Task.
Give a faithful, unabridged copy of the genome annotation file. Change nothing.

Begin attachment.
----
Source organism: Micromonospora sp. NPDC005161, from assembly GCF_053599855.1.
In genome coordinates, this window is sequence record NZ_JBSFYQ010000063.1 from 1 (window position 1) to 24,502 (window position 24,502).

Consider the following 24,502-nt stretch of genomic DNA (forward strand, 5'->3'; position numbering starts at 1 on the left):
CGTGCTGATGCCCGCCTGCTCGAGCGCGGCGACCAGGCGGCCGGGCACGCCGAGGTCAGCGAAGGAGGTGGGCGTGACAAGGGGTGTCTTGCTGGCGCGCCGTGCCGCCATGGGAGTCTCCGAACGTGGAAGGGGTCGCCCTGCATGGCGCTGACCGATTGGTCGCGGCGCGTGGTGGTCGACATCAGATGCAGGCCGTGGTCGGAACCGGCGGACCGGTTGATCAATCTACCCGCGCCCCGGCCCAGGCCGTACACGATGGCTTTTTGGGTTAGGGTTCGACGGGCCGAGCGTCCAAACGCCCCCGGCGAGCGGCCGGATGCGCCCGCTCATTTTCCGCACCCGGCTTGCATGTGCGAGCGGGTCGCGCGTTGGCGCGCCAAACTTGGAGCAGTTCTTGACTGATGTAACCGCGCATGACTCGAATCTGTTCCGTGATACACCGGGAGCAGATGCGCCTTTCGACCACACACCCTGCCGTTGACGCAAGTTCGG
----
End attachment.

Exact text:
Source organism: Micromonospora sp. NPDC005161, from assembly GCF_053599855.1.
In genome coordinates, this window is sequence record NZ_JBSFYQ010000063.1 from 1 (window position 1) to 24,502 (window position 24,502).

Consider the following 24,502-nt stretch of genomic DNA (forward strand, 5'->3'; position numbering starts at 1 on the left):
CGTGCTGATGCCCGCCTGCTCGAGCGCGGCGACCAGGCGGCCGGGCACGCCGAGGTCAGCGAAGGAGGTGGGCGTGACAAGGGGTGTCTTGCTGGCGCGCCGTGCCGCCATGGGAGTCTCCGAACGTGGAAGGGGTCGCCCTGCATGGCGCTGACCGATTGGTCGCGGCGCGTGGTGGTCGACATCAGATGCAGGCCGTGGTCGGAACCGGCGGACCGGTTGATCAATCTACCCGCGCCCCGGCCCAGGCCGTACACGATGGCTTTTTGGGTTAGGGTTCGACGGGCCGAGCGTCCAAACGCCCCCGGCGAGCGGCCGGATGCGCCCGCTCATTTTCCGCACCCGGCTTGCATGTGCGAGCGGGTCGCGCGTTGGCGCGCCAAACTTGGAGCAGTTCTTGACTGATGTAACCGCGCATGACTCGAATCTGTTCCGTGATACACCGGGAGCAGATGCGCCTTTCGACCACACACCCTGCCGTTGACGCAAGTTCGG